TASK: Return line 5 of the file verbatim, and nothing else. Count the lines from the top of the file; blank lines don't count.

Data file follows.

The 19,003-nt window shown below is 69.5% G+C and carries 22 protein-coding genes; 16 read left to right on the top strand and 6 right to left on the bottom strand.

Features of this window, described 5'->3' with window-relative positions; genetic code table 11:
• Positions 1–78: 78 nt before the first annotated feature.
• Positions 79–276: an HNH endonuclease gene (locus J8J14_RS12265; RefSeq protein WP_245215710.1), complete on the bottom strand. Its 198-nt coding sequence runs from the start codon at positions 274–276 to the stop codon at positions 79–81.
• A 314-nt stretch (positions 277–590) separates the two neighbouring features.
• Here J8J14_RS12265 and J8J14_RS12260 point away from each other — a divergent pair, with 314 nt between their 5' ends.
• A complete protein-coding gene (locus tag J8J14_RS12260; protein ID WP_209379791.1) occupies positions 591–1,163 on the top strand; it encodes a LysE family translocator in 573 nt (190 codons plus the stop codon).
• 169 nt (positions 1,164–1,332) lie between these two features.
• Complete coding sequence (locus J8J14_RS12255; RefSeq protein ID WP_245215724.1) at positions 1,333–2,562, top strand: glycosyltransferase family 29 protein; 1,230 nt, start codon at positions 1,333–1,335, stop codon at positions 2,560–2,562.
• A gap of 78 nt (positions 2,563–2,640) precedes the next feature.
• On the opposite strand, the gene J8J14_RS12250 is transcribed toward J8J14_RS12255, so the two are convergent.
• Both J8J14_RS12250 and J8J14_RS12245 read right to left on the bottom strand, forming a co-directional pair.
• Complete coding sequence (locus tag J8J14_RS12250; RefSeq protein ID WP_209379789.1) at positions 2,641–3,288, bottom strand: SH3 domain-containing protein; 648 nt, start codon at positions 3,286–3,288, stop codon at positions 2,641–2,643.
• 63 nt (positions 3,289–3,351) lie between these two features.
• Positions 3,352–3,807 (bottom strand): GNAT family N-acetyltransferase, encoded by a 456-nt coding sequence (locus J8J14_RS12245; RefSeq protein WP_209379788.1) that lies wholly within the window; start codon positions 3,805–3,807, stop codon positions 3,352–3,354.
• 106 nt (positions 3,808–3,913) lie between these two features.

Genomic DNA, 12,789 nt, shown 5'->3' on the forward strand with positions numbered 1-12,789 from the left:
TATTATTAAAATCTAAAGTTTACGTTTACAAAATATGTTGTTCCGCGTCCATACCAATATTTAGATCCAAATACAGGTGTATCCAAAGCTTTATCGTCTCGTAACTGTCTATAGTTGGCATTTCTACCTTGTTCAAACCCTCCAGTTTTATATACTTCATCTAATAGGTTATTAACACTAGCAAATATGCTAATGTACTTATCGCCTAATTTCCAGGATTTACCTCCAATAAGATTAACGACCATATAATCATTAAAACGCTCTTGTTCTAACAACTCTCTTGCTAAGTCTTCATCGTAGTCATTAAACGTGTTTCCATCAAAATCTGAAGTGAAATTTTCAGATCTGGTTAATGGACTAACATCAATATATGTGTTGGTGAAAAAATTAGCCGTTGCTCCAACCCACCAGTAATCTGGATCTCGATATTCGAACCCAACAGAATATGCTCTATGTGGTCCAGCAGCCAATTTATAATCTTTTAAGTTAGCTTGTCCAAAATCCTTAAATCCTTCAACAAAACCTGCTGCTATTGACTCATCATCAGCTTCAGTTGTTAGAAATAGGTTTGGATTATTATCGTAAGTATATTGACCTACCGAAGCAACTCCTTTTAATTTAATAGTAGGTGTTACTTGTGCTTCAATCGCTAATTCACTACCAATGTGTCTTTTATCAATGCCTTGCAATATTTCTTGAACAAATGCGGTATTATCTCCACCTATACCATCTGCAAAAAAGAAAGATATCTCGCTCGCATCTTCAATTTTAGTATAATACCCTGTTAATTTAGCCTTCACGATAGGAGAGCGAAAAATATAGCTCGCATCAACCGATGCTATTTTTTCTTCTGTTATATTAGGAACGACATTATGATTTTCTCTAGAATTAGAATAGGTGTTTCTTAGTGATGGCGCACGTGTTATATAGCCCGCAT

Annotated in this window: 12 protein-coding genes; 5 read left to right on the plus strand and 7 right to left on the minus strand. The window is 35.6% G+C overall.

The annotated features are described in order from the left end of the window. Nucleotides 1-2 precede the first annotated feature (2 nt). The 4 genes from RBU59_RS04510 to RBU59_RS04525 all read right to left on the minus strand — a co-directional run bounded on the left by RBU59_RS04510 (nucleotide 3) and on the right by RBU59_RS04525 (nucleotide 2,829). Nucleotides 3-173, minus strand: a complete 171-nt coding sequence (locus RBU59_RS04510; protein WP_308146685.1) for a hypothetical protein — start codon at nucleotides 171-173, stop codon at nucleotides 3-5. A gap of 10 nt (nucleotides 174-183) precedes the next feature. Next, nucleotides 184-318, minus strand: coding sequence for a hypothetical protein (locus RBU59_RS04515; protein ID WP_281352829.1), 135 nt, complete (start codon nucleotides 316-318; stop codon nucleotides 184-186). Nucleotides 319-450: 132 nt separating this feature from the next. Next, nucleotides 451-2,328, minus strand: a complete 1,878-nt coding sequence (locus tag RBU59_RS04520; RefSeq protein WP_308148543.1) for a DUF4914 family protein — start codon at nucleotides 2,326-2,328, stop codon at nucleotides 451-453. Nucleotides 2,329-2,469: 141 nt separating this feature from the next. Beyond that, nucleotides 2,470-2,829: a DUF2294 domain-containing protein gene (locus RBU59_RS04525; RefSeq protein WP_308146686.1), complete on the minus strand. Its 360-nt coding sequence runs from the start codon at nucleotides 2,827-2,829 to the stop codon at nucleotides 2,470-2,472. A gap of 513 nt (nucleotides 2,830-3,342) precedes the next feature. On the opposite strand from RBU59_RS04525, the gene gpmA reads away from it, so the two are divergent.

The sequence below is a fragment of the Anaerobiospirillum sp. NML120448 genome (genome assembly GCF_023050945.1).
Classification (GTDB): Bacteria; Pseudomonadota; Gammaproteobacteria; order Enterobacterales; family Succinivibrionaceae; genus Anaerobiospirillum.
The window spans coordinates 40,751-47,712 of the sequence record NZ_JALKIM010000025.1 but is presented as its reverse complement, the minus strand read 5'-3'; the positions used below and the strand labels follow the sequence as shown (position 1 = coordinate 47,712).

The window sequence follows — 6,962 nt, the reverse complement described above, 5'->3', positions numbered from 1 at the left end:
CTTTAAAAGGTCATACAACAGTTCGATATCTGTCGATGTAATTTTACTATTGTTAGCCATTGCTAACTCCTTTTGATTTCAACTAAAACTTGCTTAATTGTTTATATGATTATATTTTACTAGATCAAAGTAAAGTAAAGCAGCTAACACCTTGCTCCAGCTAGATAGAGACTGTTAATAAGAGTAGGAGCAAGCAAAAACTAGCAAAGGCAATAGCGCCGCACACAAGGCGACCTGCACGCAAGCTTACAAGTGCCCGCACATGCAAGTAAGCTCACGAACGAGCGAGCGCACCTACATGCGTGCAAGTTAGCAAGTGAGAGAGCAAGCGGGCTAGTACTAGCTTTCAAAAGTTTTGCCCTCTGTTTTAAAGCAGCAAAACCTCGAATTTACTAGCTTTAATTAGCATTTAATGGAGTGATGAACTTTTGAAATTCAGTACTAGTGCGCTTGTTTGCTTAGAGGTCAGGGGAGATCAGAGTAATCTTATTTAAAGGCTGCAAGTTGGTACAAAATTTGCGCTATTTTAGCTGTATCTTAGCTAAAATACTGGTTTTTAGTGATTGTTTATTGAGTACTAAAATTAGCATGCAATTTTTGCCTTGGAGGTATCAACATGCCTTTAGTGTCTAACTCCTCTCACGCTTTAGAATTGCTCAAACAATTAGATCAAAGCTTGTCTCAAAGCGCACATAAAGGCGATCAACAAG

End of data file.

• A 314-nt stretch (positions 277–590) separates the two neighbouring features.